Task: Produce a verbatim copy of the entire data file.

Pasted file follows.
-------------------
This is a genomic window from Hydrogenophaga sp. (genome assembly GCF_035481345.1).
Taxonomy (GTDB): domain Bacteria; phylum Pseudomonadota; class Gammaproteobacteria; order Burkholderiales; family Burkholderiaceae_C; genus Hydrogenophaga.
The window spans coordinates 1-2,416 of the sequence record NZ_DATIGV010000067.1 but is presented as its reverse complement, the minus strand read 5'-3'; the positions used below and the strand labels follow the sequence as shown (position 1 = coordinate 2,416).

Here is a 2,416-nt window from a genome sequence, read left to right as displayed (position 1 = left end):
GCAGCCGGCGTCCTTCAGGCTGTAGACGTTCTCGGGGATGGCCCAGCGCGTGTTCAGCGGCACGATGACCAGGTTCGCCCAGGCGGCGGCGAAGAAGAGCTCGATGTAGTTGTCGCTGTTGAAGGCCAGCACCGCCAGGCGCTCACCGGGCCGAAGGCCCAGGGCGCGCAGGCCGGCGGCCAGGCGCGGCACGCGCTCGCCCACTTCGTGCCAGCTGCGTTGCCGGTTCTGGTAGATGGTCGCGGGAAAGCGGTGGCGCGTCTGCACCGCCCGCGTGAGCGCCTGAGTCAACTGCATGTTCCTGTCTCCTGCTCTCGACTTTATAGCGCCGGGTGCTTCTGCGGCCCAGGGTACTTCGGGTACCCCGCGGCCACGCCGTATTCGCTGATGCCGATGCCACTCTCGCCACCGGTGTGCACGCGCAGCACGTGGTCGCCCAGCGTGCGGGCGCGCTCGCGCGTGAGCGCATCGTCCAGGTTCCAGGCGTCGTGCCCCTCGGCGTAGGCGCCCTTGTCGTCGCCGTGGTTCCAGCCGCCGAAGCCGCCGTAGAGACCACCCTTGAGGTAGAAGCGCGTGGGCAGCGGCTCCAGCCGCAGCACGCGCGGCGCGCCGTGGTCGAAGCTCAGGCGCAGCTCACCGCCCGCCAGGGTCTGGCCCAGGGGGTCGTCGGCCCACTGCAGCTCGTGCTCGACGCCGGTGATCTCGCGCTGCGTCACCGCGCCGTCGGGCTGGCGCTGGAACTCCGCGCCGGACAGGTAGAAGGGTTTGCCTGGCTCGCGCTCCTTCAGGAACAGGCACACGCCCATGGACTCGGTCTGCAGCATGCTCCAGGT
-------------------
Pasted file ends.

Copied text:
This is a genomic window from Hydrogenophaga sp. (genome assembly GCF_035481345.1).
Taxonomy (GTDB): domain Bacteria; phylum Pseudomonadota; class Gammaproteobacteria; order Burkholderiales; family Burkholderiaceae_C; genus Hydrogenophaga.
The window spans coordinates 1-2,416 of the sequence record NZ_DATIGV010000067.1 but is presented as its reverse complement, the minus strand read 5'-3'; the positions used below and the strand labels follow the sequence as shown (position 1 = coordinate 2,416).

Here is a 2,416-nt window from a genome sequence, read left to right as displayed (position 1 = left end):
GCAGCCGGCGTCCTTCAGGCTGTAGACGTTCTCGGGGATGGCCCAGCGCGTGTTCAGCGGCACGATGACCAGGTTCGCCCAGGCGGCGGCGAAGAAGAGCTCGATGTAGTTGTCGCTGTTGAAGGCCAGCACCGCCAGGCGCTCACCGGGCCGAAGGCCCAGGGCGCGCAGGCCGGCGGCCAGGCGCGGCACGCGCTCGCCCACTTCGTGCCAGCTGCGTTGCCGGTTCTGGTAGATGGTCGCGGGAAAGCGGTGGCGCGTCTGCACCGCCCGCGTGAGCGCCTGAGTCAACTGCATGTTCCTGTCTCCTGCTCTCGACTTTATAGCGCCGGGTGCTTCTGCGGCCCAGGGTACTTCGGGTACCCCGCGGCCACGCCGTATTCGCTGATGCCGATGCCACTCTCGCCACCGGTGTGCACGCGCAGCACGTGGTCGCCCAGCGTGCGGGCGCGCTCGCGCGTGAGCGCATCGTCCAGGTTCCAGGCGTCGTGCCCCTCGGCGTAGGCGCCCTTGTCGTCGCCGTGGTTCCAGCCGCCGAAGCCGCCGTAGAGACCACCCTTGAGGTAGAAGCGCGTGGGCAGCGGCTCCAGCCGCAGCACGCGCGGCGCGCCGTGGTCGAAGCTCAGGCGCAGCTCACCGCCCGCCAGGGTCTGGCCCAGGGGGTCGTCGGCCCACTGCAGCTCGTGCTCGACGCCGGTGATCTCGCGCTGCGTCACCGCGCCGTCGGGCTGGCGCTGGAACTCCGCGCCGGACAGGTAGAAGGGTTTGCCTGGCTCGCGCTCCTTCAGGAACAGGCACACGCCCATGGACTCGGTCTGCAGCATGCTCCAGGT